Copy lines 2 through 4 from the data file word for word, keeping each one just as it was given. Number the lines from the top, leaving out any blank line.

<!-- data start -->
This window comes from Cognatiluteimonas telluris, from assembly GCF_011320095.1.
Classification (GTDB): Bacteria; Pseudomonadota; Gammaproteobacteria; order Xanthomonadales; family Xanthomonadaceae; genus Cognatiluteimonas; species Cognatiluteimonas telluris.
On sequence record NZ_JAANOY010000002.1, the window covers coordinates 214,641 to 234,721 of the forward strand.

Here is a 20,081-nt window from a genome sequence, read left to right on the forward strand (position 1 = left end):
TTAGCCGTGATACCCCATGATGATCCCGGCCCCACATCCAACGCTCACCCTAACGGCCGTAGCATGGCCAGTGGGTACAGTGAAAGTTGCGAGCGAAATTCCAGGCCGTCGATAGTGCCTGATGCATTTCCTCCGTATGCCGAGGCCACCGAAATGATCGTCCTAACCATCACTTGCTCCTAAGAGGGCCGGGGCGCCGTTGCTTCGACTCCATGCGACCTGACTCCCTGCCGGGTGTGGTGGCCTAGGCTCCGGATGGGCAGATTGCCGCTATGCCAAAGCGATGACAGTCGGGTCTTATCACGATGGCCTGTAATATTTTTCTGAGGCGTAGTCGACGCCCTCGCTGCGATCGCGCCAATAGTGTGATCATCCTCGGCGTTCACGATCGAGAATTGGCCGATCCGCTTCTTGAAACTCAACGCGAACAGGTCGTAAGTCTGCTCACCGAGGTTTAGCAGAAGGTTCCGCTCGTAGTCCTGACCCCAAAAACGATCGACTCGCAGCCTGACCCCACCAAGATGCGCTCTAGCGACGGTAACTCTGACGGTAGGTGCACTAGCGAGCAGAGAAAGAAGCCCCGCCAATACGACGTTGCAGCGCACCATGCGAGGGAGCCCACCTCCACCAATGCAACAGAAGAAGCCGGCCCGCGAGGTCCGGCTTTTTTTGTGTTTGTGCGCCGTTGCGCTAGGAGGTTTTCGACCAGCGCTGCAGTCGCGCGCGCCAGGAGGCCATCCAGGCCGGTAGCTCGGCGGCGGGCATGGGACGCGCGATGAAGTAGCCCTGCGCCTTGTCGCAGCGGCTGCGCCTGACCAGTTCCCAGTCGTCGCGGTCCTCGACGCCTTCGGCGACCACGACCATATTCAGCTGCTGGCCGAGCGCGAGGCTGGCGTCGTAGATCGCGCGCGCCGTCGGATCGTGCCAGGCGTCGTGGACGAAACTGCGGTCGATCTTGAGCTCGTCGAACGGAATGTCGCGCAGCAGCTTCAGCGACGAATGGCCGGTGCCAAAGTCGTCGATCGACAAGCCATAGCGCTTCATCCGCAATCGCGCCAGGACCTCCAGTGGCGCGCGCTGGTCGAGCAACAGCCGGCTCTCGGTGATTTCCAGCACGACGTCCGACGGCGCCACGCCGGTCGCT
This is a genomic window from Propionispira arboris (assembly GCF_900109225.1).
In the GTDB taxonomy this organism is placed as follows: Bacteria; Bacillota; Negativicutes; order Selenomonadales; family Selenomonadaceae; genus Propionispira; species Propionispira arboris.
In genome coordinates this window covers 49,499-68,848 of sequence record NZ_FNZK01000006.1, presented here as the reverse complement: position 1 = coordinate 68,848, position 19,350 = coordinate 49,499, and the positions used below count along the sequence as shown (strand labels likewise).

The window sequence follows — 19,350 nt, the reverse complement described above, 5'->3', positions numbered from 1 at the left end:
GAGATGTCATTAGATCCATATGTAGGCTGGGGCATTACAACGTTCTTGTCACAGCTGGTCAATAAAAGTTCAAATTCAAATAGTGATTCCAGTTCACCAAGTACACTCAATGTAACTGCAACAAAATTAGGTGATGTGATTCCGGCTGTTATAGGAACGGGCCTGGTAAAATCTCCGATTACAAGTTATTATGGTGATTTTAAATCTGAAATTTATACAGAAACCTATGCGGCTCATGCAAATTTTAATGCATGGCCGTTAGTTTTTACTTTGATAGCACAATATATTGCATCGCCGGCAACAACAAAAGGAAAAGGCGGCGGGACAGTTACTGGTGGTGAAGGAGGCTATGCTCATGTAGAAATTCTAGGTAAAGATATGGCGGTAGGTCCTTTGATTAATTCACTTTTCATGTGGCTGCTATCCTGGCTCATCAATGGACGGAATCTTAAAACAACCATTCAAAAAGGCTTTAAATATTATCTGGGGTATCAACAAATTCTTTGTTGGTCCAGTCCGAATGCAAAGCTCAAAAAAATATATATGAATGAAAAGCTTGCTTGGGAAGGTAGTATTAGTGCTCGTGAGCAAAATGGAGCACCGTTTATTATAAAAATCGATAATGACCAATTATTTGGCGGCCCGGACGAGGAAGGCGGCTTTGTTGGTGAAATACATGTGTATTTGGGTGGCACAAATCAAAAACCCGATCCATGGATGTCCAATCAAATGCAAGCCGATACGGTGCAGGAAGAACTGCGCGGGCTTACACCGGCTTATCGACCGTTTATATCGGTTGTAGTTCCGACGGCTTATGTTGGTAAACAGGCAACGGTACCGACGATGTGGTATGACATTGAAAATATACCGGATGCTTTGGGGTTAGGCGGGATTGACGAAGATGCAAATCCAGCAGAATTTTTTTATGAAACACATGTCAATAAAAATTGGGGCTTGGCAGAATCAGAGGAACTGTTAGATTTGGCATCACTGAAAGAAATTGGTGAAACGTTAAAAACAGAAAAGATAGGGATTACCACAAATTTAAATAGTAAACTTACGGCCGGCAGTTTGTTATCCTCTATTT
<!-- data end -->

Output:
Classification (GTDB): Bacteria; Pseudomonadota; Gammaproteobacteria; order Xanthomonadales; family Xanthomonadaceae; genus Cognatiluteimonas; species Cognatiluteimonas telluris.
On sequence record NZ_JAANOY010000002.1, the window covers coordinates 214,641 to 234,721 of the forward strand.

Here is a 20,081-nt window from a genome sequence, read left to right on the forward strand (position 1 = left end):